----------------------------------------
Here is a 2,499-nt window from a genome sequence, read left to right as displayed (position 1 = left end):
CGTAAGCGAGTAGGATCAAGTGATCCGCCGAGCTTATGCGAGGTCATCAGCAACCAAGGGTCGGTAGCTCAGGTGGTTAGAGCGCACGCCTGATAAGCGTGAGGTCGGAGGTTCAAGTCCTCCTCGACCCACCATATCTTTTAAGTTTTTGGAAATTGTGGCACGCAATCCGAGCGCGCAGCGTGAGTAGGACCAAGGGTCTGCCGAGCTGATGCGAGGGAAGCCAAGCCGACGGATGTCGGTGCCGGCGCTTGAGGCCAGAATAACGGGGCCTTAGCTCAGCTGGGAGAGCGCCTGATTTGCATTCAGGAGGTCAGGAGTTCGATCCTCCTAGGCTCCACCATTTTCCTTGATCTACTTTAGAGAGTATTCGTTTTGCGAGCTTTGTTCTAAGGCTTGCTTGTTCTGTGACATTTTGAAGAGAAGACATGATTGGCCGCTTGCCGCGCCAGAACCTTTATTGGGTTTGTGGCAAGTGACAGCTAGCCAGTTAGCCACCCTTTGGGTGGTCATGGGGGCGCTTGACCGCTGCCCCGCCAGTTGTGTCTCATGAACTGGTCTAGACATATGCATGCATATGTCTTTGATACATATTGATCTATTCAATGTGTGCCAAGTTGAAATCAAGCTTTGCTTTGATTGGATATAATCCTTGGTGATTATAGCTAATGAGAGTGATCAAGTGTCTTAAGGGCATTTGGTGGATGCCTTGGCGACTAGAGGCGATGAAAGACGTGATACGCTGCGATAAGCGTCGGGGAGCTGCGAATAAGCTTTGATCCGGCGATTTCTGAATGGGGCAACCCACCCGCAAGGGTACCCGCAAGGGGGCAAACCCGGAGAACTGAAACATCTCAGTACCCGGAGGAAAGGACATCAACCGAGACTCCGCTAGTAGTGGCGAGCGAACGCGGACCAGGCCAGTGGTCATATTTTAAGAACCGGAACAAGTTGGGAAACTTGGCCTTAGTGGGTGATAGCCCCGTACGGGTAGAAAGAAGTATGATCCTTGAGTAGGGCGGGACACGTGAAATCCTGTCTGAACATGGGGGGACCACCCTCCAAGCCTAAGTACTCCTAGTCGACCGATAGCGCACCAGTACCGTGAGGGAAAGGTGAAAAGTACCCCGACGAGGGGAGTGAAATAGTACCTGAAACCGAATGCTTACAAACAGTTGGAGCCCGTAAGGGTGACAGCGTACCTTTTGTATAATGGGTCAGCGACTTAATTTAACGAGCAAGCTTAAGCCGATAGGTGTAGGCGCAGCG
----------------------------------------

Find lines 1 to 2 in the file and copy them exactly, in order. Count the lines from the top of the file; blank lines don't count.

Here is a 2,499-nt window from a genome sequence, read left to right as displayed (position 1 = left end):
CGTAAGCGAGTAGGATCAAGTGATCCGCCGAGCTTATGCGAGGTCATCAGCAACCAAGGGTCGGTAGCTCAGGTGGTTAGAGCGCACGCCTGATAAGCGTGAGGTCGGAGGTTCAAGTCCTCCTCGACCCACCATATCTTTTAAGTTTTTGGAAATTGTGGCACGCAATCCGAGCGCGCAGCGTGAGTAGGACCAAGGGTCTGCCGAGCTGATGCGAGGGAAGCCAAGCCGACGGATGTCGGTGCCGGCGCTTGAGGCCAGAATAACGGGGCCTTAGCTCAGCTGGGAGAGCGCCTGATTTGCATTCAGGAGGTCAGGAGTTCGATCCTCCTAGGCTCCACCATTTTCCTTGATCTACTTTAGAGAGTATTCGTTTTGCGAGCTTTGTTCTAAGGCTTGCTTGTTCTGTGACATTTTGAAGAGAAGACATGATTGGCCGCTTGCCGCGCCAGAACCTTTATTGGGTTTGTGGCAAGTGACAGCTAGCCAGTTAGCCACCCTTTGGGTGGTCATGGGGGCGCTTGACCGCTGCCCCGCCAGTTGTGTCTCATGAACTGGTCTAGACATATGCATGCATATGTCTTTGATACATATTGATCTATTCAATGTGTGCCAAGTTGAAATCAAGCTTTGCTTTGATTGGATATAATCCTTGGTGATTATAGCTAATGAGAGTGATCAAGTGTCTTAAGGGCATTTGGTGGATGCCTTGGCGACTAGAGGCGATGAAAGACGTGATACGCTGCGATAAGCGTCGGGGAGCTGCGAATAAGCTTTGATCCGGCGATTTCTGAATGGGGCAACCCACCCGCAAGGGTACCCGCAAGGGGGCAAACCCGGAGAACTGAAACATCTCAGTACCCGGAGGAAAGGACATCAACCGAGACTCCGCTAGTAGTGGCGAGCGAACGCGGACCAGGCCAGTGGTCATATTTTAAGAACCGGAACAAGTTGGGAAACTTGGCCTTAGTGGGTGATAGCCCCGTACGGGTAGAAAGAAGTATGATCCTTGAGTAGGGCGGGACACGTGAAATCCTGTCTGAACATGGGGGGACCACCCTCCAAGCCTAAGTACTCCTAGTCGACCGATAGCGCACCAGTACCGTGAGGGAAAGGTGAAAAGTACCCCGACGAGGGGAGTGAAATAGTACCTGAAACCGAATGCTTACAAACAGTTGGAGCCCGTAAGGGTGACAGCGTACCTTTTGTATAATGGGTCAGCGACTTAATTTAACGAGCAAGCTTAAGCCGATAGGTGTAGGCGCAGCG